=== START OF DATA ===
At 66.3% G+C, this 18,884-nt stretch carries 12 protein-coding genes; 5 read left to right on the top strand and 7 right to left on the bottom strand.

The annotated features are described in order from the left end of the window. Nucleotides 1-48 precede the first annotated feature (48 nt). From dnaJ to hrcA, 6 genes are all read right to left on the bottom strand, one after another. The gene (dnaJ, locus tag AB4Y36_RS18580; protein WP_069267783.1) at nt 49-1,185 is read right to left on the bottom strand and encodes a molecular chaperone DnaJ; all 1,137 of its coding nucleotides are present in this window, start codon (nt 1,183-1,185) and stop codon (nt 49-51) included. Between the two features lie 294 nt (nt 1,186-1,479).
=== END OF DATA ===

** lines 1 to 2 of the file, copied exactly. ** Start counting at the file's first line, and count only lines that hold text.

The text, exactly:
At 66.3% G+C, this 18,884-nt stretch carries 12 protein-coding genes; 5 read left to right on the top strand and 7 right to left on the bottom strand.

The annotated features are described in order from the left end of the window. Nucleotides 1-48 precede the first annotated feature (48 nt). From dnaJ to hrcA, 6 genes are all read right to left on the bottom strand, one after another. The gene (dnaJ, locus tag AB4Y36_RS18580; protein WP_069267783.1) at nt 49-1,185 is read right to left on the bottom strand and encodes a molecular chaperone DnaJ; all 1,137 of its coding nucleotides are present in this window, start codon (nt 1,183-1,185) and stop codon (nt 49-51) included. Between the two features lie 294 nt (nt 1,186-1,479).